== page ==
Captain Jim Hobales of Caught Lookin Charters fished the Bob Lewis Tournament with two children and their fathers and caught and released lemon sharks and redfish to 33 inches and had snook action but failed to land any. The kids both took second place in their divisions. During charters later in the week, Hobales’ clients caught up to 16 snook and lots of big redfish while fishing the shallow waters of Florida Bay. Most of the action was with live pilchards, chunks of ladyfish and Rapala hard plastics.
Captain Quinton Dieterle of the charter boat Cutting Edge out of Crandon Park Marina reported fishing offshore of Triumph Reef his clients have had spectacular action from blackfin tuna to 30 pounds, cobia to 50 pounds, sailfish and dolphins, and lost a giant yellowfin tuna that ate a bluerunner fished under a kite. Most of the action has taken place outside of 100 feet of water. Captain Dean Panos of Double D charters out of Keystone Marina reported offshore fishing along Miami Beach is producing great catches of large schoolie and gaffer-size dolphins. The dolphins are feeding along weedlines and floating debris, and can also be found under frigate birds. Daytime swordfishing in 2,000 feet of water has been good.
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Captain Chris Johnson of Sea Squared Charters out of Marathon reported his clients have had great rod-bending action from lemon sharks that have averaged 100 pounds on the Gulf side. Daytime bottom-fishing trips are producing large mangrove snappers, a few mutton snappers, black grouper and yellowjacks. Tarpon fishing along the Keys bridges continues to be good. Captain Rick Stanczyk out of Bud N Mary’s Marina in Islamorada reported the inside fishing along the Keys bridges and along East Cape continues to produce steady catches of tarpon. The tarpon are eating crabs, live and dead mullet and ladyfish. Captain Nick Stanczyk reported the offshore boats are catching lots of schoolie dolphins to 12 pounds plus an occasional slammer-size fish. Those have weighed up to 38 pounds. The dolphins have been 15 to 20 miles offshore.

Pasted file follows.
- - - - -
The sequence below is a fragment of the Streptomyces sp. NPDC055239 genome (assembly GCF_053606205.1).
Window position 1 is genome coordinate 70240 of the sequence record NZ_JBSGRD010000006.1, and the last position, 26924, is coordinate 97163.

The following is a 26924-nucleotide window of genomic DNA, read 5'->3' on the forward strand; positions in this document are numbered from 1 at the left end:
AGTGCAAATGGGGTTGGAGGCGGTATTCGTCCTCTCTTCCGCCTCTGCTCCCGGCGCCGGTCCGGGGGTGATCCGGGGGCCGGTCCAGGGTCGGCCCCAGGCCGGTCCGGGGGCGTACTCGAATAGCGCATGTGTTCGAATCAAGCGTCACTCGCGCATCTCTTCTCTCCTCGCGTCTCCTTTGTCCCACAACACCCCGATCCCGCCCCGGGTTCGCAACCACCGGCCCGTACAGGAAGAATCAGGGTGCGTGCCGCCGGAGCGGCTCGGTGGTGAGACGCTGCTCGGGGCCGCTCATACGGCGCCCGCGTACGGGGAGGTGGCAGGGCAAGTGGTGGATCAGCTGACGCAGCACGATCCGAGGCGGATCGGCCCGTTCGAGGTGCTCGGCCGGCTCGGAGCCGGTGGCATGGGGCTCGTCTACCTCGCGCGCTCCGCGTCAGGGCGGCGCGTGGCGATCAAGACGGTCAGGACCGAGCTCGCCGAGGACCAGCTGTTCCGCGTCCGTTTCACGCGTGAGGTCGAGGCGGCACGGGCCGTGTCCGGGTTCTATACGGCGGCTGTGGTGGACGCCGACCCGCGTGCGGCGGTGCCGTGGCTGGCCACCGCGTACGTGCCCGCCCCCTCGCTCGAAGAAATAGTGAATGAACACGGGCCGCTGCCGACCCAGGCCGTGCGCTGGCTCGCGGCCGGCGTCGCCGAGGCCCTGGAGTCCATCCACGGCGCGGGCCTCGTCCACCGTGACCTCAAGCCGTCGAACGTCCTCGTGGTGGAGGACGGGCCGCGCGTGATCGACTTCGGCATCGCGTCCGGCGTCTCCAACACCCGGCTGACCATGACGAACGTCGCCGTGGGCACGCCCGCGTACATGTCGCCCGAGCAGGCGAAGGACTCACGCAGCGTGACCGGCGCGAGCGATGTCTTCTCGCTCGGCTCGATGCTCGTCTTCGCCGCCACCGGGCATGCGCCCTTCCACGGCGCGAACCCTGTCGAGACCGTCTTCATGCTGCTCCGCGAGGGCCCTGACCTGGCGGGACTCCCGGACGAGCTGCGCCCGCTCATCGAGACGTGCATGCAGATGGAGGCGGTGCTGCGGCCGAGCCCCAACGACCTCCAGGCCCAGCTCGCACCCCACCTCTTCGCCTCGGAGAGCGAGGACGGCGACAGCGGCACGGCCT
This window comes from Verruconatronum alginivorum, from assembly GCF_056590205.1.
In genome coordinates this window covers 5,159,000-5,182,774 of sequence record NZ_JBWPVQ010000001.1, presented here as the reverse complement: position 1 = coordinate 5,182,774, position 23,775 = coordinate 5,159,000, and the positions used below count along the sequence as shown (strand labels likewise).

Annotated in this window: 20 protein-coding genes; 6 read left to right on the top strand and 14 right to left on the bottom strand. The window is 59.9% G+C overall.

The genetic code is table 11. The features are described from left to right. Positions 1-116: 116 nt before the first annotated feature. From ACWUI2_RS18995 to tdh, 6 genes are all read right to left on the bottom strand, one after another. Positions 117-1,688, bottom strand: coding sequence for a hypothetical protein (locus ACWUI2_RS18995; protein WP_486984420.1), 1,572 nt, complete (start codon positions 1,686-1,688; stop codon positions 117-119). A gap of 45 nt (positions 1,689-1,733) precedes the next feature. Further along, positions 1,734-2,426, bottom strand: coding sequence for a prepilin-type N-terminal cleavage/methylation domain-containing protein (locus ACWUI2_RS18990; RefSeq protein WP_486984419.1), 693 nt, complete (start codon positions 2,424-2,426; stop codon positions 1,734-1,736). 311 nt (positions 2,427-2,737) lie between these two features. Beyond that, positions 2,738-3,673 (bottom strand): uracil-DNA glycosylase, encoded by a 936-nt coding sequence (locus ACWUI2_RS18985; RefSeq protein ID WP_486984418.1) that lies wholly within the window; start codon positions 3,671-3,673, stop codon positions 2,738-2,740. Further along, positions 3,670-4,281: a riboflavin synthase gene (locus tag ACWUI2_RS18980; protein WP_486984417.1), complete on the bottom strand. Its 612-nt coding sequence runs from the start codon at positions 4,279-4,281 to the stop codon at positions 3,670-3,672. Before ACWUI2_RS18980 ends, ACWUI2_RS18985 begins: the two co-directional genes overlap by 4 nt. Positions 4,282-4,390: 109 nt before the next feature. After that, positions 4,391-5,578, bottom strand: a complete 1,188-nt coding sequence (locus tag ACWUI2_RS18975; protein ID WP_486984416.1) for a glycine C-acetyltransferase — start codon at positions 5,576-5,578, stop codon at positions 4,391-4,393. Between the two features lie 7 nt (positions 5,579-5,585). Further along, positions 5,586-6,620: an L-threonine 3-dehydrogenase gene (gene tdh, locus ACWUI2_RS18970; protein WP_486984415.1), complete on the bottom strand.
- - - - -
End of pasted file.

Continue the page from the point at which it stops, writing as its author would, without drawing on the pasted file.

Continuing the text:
Captain Tom Van Horn of Mosquito Coast Charters reported with warmer days fishing from 5 a.m. until 11 a.m. or just before dark and into the evening might give you an edge when fishing in the Indian River Lagoon. Look for large sea trout, redfish and snook along the potholes on the grass flats, along the mangrove shorelines and under docks that have large boats. DOA shrimp will work well in these areas. Along the beaches, expect to see more tarpon, sharks and big jack crevalles feeding on the baitfish schools. Tripletail can be found around the offshore markers. Look for large kingfish feeding on the pogie schools and further offshore the last of the dolphin schools will be passing by.
Captain Jason Sullivan of Rising Tide Charters reported he is expecting the fishing in Florida Bay to really take off in the upcoming weeks. There are plenty of tarpon in the area and snook and redfish are still being caught in good numbers for catch and release up on the flats of Florida Bay.
Captain Roan zumFelde of Rz’s Fishing Extremes Charters out of Naples reported big tarpon have been roaming the beaches in the Cape Romano Shoals area. The tarpon are eating live mullet, pinfish, ladyfish and an assortment of hard plastic lures as well as a 2/0 purple CJ tarpon fly. Snook are feeding in the passes, bays close to the passes and around many of the inshore docks. Pompano and a few small permits are feeding along the beaches and there have been some very large jack crevalles in the Marco River area that can be caught on fly.
Mark Escobar out of BJ’s Bait and Tackle in Plantation reported despite recent rains water levels in the freshwater canal systems of the Everglades remain on the low side. The low water has concentrated largemouth bass and an assortment of panfish in these canals, where they have been easy to catch. Good areas to try have been L-67 off the Tamiami Trail, Holiday Park, Sawgrass Recreation Park and the canals along Alligator Alley. The bass are eating Rapala floating minnows, Zara Spooks and almost any soft plastic in your tackle box. The panfish can be caught on live worms, small plugs, jigs and artificial flies.
Capt. Alan Sherman